Unusual Ideas can lead to happier homes
By Starshine Roshnel, news-press staff writer
Authors say trusting your kid's instincts can point the way to joyful family living.
Bill and Win Sweet don't do things like everyone else.
The Bay Area couple homeschooled their two children in the 1960s, and their three grandchildren in the '90s. They don't believe kids should watch television or play competitive sports. And they don't
"Too much of aging is suffering in our culture," Ms. Sweet said. We just forget the whole age thing and know that we're anticipating joy for the entire rest of our lives."
As unconventional as they are, though,
the Sweets believe their homegrown approach to family living
has brought happiness into their home - and they to help others
do the same.
The Sweets encourage parents to toss cultural pressures aside, reject traditional child-rearing practices and don't be afraid to let children's natural instincts guide them. The ideas are considered radical by some.
"Trust children? What nonsense! You can't trust children," Ms. Sweet said jokingly during a recent telephone interview from their Bay Area home. Too many parents believe "that if we're not there all the time guiding them, our kids are going to fall to pieces," she said. "We don't have to be in there controlling them all the time."
Her husband agreed that parents spend too much time rescuing their kid, or trying to squelch their True Selves.
"There's a common view in our culture that children, if left to their own devices, are basically wild, uncontrolled, unsociable in nature, and that it is our job as parents to train them and constrain them until they become socially acceptable," he said, but kids are innately cooperative and loving. "Our role as parents is to recognize that, honor that and protect it"
The couple, who say they've never read a parenting book made these discoveries for themselves. As a young family in San Jose, they saw other families in their neighborhood using drugs, spanking their children, spending a lot of time apart and generally lacking the joy the Sweets had always envisioned parenthood to be.
"We said, 'Gee, we don't want that for our family, but where do we go?'" Ms. Sweet said. "We had to find a new way, and we did."
She and her husband spent Saturday mornings brainstorming about different ways to create a stress-free and mutually respectful home. An electrical engineer, Mr. Sweet wanted to establish a set of principles that would guide their family living the way design principles guided his job. "I kept saying, 'This family business is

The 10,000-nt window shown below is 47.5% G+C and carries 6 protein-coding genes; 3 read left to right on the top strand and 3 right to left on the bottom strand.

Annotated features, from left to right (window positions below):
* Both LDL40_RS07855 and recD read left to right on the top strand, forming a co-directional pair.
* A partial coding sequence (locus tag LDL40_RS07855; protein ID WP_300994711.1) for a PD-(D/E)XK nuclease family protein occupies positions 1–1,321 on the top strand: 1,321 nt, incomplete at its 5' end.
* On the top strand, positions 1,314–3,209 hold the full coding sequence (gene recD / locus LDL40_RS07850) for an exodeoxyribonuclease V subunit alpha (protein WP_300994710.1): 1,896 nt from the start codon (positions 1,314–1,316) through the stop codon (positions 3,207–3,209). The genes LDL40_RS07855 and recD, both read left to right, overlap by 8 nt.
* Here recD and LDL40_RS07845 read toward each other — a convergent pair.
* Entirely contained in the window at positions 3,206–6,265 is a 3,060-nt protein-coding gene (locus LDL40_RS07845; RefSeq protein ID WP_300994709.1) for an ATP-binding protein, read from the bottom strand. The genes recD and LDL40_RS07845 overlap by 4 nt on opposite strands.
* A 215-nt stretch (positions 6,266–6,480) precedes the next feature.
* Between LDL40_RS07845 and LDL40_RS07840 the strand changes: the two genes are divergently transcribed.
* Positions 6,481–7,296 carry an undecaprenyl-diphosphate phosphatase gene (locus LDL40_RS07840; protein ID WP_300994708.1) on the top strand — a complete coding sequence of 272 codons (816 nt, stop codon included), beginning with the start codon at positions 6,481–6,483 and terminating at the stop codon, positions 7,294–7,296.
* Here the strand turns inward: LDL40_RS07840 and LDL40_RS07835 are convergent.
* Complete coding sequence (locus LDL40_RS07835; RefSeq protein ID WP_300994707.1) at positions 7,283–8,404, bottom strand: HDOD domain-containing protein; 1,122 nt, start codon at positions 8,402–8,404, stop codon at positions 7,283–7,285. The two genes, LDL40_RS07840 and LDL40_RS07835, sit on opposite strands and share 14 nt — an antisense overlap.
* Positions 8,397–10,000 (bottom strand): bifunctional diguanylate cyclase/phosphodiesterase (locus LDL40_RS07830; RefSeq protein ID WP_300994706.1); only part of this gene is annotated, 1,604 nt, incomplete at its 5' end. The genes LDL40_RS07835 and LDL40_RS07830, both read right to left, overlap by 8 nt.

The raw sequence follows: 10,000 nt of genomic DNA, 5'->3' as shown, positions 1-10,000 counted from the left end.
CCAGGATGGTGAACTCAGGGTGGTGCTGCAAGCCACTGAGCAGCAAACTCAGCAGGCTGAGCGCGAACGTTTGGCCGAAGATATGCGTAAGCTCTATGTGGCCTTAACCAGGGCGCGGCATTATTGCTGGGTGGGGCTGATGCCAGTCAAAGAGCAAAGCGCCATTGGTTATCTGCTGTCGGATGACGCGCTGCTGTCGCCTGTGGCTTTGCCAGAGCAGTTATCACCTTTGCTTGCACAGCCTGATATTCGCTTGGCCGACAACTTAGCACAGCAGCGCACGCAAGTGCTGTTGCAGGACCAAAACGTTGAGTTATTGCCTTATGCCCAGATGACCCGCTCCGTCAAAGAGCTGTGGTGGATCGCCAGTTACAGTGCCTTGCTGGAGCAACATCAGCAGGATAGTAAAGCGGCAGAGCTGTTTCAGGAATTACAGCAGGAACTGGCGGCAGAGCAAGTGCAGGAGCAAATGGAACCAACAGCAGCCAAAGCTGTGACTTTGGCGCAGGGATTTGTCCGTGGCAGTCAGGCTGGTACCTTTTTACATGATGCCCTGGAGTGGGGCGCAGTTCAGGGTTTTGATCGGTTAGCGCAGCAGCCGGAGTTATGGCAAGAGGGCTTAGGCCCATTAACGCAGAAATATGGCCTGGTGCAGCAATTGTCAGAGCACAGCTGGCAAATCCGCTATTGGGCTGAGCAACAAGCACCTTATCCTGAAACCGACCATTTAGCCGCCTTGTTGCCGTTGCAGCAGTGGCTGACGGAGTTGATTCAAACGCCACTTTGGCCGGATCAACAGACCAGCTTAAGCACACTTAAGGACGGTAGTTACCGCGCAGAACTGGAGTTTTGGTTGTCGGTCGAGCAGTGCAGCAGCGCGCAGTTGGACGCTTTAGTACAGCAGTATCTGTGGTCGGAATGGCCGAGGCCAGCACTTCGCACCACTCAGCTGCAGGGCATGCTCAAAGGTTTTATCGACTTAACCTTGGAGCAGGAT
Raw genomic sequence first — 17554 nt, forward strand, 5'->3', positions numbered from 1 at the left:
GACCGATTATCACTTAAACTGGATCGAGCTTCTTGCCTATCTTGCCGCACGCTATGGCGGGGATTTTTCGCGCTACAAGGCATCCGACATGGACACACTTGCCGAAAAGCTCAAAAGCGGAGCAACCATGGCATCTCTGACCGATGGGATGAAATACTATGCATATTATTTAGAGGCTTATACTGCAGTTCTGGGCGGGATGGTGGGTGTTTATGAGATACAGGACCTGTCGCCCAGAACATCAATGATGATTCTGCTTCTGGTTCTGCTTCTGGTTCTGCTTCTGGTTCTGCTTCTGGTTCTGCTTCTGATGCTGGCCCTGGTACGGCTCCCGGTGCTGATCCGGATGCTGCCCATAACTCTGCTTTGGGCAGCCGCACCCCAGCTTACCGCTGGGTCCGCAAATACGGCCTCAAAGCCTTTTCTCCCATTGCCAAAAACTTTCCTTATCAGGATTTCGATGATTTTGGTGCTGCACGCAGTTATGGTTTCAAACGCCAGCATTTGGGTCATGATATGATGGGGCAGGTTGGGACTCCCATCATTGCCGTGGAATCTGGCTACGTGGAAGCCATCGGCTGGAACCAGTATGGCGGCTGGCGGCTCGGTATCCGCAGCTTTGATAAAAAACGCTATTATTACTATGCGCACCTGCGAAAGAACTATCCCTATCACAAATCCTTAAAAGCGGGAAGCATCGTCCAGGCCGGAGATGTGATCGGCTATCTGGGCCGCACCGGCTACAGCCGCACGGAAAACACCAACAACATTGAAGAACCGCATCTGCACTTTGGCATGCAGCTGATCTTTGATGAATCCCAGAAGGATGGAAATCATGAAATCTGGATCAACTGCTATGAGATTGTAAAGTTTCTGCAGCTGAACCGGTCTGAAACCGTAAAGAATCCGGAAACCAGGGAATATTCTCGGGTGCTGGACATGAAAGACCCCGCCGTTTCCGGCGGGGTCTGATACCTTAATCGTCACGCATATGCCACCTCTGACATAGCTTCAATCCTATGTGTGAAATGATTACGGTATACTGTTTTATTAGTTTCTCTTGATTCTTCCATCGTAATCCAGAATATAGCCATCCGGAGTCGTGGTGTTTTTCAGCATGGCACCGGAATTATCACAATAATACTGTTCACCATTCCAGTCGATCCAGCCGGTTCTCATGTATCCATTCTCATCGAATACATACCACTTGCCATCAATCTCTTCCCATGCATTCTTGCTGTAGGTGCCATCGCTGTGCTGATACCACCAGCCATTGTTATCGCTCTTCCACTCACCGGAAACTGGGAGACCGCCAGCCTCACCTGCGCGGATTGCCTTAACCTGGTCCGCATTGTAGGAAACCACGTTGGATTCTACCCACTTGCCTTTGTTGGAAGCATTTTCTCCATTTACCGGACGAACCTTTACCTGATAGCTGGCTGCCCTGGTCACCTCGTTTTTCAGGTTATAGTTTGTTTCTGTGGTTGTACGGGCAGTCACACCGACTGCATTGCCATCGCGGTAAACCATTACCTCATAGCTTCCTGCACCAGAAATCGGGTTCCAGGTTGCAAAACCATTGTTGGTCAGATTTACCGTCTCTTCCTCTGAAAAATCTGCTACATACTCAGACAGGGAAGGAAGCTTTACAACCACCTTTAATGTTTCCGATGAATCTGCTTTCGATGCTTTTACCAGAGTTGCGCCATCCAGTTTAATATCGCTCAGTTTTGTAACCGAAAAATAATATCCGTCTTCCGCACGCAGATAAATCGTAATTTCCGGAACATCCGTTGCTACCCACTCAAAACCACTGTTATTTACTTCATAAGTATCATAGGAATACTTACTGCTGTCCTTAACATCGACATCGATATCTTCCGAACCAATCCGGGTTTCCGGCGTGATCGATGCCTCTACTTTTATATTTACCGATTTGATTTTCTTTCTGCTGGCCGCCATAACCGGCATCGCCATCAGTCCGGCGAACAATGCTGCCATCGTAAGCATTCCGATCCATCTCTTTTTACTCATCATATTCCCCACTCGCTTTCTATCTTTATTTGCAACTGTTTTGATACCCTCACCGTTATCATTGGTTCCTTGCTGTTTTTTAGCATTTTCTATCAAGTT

challenging. Where are the principles?' We kept trying to get down to the
basics," he said.
They came up with a number of universal principles to be honored and respected by every member of the family. Whereas "rules" are often arbitrarily declared for the convenience of one person (i.e. No shouting when mom has a headache), "principles" are behavioral guidelines based on fundamental truths (i.e. A household without yelling creates a more peaceful environment for everyone).
One Sweet family principle is "Family fun and laughter every day
are just as important as brushing teeth—maybe more important." Another is "Supporting children must be balanced with avoiding unnecessary interference in their lives." Others include "Every individual is inherently valuable and longs to have that value recognized and appreciated."
They realized these principles were working to create a harmonious household, they said, when all the neighborhood kids began descending on the Sweets' home after school. They say their plan takes more time and effort than the preachier, more hands-on style of parenting, but it's more rewarding.
"It's always most efficient in the short run to just 'whip kids into shape.'" Mr. Sweet said, "but in the long run, a whipped-into-shape child just is not able to assume a cooperative, supportive role in the family. In the long run, it's far harder to do it the old fashioned way."
Win and Bill Sweet will discuss their parenting theories at Santa Barbara
City College on Nov. 2 and 3.